Oracle Corp. (NYSE:ORCL) announced the acquisition of Convergin, a leading software provider of real-time service brokering solutions. The acquisition will enable Oracle to step up the deployment of next-generation pre-paid and value-added services in the communications industry besides lowering the total cost.
Convergin's Service Broker platform helps communications service providers manage services for a wide range of networks and application platforms, including pre-paid charging. The company said that Convergin’s products will complement its own Communications' integrated product suite such as Communications Billing and Revenue Management, Oracle Communications Converged Application Server and Oracle Communications service fulfillment applications.
The transaction is expected to close in the first half of 2010. Financial details of the transaction were not disclosed.
Recently, Oracle also announced the acquisition of AmberPoint, a leader in Service-Oriented Architecture [SOA] Management, which is expected to close in the first half of 2010.
AmberPoint’s SOA management products will extend Oracle Fusion Middleware’s SOA capabilities, including Oracle SOA Suite, Oracle SOA Governance and Oracle Enterprise Manager, accelerating the resolution of application performance and business transaction issues. The solutions will help improve performance and reduce IT costs through end-to-end SOA management and Business Transaction Management solutions.
Oracle is very active on the acquisition front and chooses targets that can be integrated within existing or new product lines. From time to time, it also acquires companies with competing technologies with the intention of killing off rival products. This has provided a competitive edge to the company.
Recently, Oracle completed the acquisition of Sun Microsystems, Inc. (JAVA) a provider of enterprise computing systems, software and services for $7.4 billion ($9.50 a share) or $5.6 billion net of Sun's cash and debt.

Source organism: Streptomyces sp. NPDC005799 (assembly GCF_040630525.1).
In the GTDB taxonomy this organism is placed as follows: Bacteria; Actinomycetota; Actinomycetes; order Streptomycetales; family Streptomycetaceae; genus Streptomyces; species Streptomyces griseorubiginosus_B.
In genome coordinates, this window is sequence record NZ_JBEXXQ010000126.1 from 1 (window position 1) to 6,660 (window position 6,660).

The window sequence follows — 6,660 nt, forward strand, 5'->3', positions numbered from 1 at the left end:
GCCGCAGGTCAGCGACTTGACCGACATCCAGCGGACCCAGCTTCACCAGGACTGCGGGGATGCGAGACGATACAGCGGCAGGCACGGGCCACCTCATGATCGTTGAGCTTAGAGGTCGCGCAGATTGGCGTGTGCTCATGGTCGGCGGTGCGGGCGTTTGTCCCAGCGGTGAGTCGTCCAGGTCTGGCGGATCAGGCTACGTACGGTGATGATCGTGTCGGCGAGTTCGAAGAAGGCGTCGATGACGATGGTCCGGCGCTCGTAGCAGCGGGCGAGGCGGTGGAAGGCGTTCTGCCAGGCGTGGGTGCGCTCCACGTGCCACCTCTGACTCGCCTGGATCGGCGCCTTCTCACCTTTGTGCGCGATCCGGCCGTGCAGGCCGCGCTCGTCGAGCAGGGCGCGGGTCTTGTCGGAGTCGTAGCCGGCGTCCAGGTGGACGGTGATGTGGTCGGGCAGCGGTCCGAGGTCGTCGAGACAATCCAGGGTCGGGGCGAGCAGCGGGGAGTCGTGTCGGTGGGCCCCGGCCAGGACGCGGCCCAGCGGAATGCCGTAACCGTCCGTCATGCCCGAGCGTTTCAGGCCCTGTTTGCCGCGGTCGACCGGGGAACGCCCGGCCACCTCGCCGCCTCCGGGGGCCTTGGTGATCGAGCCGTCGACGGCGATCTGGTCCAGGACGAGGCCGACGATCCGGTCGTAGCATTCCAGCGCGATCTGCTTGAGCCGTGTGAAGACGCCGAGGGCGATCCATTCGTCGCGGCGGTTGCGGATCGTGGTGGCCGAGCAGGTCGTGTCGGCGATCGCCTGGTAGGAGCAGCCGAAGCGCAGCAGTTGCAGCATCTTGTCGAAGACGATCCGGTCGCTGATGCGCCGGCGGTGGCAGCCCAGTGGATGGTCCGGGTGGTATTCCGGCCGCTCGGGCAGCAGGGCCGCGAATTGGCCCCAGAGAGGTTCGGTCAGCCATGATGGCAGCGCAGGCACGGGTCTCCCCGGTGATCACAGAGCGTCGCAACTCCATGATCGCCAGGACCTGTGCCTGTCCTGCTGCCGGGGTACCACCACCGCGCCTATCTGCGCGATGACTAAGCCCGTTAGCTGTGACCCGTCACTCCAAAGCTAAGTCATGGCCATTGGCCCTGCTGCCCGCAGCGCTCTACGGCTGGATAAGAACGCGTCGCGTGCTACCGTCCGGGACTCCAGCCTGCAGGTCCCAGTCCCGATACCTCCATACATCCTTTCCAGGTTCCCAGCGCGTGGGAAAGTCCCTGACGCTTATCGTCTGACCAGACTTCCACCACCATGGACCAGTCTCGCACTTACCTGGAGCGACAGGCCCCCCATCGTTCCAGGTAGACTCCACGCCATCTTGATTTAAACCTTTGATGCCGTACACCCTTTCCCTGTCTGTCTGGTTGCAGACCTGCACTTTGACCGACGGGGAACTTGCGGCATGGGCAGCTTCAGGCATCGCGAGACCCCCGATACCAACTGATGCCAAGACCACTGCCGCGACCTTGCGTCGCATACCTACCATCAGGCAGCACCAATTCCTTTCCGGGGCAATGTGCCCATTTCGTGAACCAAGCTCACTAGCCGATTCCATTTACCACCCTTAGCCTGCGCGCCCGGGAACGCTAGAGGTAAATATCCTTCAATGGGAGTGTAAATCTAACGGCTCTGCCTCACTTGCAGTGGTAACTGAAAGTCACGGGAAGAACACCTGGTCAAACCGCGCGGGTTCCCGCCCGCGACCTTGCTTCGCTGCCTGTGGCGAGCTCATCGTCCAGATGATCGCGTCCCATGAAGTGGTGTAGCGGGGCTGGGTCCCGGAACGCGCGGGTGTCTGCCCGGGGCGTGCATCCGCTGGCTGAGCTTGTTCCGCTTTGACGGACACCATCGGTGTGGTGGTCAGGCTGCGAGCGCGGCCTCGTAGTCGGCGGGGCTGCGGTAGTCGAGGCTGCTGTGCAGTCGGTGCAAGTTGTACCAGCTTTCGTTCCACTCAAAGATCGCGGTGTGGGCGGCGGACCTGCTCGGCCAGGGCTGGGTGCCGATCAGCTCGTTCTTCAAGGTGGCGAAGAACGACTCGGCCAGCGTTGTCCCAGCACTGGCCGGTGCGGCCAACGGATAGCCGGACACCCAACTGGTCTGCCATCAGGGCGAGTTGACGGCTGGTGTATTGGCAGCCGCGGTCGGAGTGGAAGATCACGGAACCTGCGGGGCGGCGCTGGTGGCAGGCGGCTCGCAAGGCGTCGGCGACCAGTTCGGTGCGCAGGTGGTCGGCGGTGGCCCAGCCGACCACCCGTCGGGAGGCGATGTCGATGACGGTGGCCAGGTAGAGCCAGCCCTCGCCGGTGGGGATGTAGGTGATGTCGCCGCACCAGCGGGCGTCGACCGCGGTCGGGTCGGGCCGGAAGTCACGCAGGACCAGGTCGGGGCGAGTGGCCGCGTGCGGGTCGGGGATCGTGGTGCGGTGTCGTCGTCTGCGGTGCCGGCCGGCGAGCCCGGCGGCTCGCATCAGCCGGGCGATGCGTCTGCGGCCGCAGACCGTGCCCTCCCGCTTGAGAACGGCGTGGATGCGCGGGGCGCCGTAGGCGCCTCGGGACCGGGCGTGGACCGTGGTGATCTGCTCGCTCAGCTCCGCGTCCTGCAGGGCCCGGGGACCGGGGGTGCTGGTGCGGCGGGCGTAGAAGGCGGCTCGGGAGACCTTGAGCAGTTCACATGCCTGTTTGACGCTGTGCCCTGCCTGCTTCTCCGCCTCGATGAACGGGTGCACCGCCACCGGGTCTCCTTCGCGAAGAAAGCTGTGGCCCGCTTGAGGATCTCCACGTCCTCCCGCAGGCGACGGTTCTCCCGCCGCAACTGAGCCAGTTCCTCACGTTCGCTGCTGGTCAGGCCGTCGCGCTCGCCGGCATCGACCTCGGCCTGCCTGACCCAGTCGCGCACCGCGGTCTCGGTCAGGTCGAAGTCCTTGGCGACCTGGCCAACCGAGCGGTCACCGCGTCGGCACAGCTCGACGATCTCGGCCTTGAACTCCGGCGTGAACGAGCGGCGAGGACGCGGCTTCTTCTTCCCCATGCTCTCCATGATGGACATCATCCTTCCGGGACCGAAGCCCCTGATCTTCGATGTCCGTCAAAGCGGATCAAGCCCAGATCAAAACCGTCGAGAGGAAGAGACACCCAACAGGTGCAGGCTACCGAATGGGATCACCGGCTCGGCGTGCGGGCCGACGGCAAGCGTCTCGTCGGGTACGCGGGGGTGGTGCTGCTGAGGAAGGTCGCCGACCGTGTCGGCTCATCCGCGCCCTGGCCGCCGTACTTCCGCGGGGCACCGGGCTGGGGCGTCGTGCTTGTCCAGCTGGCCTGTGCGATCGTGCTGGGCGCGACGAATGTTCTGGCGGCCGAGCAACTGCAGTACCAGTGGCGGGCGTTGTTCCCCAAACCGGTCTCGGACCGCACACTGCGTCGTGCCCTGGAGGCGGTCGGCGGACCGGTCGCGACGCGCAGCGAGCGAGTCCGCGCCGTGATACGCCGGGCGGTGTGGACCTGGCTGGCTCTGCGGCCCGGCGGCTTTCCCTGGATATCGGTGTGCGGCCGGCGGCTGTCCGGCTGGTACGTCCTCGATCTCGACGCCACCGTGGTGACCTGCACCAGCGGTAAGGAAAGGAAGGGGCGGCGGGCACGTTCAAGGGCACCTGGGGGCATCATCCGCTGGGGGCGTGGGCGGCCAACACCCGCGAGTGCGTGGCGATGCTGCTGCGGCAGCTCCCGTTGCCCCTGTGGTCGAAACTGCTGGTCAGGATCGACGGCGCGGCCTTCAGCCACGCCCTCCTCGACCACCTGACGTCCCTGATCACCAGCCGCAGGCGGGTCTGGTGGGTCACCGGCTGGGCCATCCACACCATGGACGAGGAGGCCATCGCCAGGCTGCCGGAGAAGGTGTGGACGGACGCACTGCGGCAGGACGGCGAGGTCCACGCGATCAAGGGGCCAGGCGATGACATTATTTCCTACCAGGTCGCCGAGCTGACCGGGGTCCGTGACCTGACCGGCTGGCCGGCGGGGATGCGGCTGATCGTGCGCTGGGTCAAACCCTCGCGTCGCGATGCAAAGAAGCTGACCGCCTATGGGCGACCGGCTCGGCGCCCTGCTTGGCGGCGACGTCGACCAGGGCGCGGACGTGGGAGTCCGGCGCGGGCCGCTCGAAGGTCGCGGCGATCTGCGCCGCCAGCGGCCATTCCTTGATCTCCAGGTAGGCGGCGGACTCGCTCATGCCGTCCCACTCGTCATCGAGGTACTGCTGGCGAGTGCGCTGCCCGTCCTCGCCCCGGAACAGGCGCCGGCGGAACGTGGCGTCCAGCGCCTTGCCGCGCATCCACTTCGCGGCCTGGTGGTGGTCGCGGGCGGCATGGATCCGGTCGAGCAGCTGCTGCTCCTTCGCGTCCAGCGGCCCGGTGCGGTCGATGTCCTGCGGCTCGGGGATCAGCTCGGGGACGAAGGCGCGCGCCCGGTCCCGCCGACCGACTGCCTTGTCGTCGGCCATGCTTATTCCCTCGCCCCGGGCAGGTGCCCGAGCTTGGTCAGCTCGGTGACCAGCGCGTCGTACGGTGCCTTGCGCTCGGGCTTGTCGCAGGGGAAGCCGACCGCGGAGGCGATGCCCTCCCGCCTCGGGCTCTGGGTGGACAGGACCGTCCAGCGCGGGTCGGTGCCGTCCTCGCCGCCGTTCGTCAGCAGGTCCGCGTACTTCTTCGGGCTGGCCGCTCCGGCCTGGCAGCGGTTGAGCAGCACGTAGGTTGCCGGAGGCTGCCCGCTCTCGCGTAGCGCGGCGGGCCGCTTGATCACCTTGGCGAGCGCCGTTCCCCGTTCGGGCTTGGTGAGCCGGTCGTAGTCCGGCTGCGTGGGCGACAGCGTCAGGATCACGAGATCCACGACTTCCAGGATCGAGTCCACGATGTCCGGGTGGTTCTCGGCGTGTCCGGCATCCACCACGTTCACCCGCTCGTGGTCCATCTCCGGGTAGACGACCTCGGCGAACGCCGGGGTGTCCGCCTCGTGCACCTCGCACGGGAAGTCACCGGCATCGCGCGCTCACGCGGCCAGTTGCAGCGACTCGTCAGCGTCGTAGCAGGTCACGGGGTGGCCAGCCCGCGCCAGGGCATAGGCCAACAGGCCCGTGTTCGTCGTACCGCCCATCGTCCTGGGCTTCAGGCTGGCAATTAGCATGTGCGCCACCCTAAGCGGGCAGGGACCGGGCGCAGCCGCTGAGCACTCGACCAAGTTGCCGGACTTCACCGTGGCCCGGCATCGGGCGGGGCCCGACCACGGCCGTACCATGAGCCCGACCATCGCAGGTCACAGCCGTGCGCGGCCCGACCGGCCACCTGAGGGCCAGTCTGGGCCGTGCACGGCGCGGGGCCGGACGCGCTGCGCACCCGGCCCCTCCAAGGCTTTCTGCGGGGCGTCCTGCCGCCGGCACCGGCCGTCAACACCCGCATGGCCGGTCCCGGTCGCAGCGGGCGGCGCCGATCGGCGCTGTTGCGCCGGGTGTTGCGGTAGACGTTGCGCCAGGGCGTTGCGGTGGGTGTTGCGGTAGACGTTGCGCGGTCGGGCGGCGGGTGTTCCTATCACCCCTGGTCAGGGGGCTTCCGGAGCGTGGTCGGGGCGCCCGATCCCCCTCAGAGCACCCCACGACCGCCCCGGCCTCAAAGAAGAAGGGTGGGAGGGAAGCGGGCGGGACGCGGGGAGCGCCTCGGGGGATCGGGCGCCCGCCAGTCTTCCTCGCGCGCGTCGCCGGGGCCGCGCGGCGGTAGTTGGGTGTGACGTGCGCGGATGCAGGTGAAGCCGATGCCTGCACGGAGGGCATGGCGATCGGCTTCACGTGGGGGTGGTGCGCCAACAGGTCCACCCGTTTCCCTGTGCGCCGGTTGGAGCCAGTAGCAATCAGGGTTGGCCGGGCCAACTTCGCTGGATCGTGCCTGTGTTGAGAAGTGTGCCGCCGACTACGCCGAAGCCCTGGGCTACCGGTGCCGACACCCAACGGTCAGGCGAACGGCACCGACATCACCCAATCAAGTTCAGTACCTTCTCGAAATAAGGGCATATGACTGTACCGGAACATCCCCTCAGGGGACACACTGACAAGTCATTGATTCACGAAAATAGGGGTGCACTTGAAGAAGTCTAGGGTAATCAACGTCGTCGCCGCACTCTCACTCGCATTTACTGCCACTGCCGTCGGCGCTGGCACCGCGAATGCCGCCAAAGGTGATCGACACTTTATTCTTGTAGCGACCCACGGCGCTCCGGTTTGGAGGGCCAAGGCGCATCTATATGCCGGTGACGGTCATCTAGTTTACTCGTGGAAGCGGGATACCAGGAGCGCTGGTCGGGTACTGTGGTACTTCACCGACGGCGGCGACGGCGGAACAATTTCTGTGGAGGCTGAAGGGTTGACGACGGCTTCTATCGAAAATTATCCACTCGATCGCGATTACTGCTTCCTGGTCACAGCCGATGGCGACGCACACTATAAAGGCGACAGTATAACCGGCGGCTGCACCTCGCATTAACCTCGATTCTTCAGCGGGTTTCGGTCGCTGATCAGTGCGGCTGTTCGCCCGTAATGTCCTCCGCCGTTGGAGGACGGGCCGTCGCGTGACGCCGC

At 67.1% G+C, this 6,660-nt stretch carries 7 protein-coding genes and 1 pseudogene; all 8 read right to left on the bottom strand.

In our opinion, Oracle will achieve much stronger growth and momentum in fiscal 2011 and beyond due to accretive synergies from the Sun acquisition. Besides, the acquisition will strengthen its competitive position in the middleware business and increase its developer base in enterprise computing.
While Oracle is expected to become the no. 1 player in the database software market with the acquisition of Sun, ahead of International Business Machines Corp. (NYSE:IBM) we remain concerned about the company’s integration of Sun.
Oracle has grown its business principally through acquisitions, which have been weakening the balance sheet through a high level of goodwill and intangible assets which totaled $25.7 billion or 47.7% of total assets as of November 2009. Moreover, increased acquisitions limit organic growth and make comparisons difficult. Further, Oracle incurs high restructuring charges related to acquisitions made in the past.
However, acquiring companies at regular intervals will enable Oracle to take out its competitors and compete against larger vendors such as IBM, its biggest database software rival, as well as Hewlett-Packard (NYSE:HPQ) and Cisco Systems (NASDAQ:CSCO)
Author's Disclosure: No positions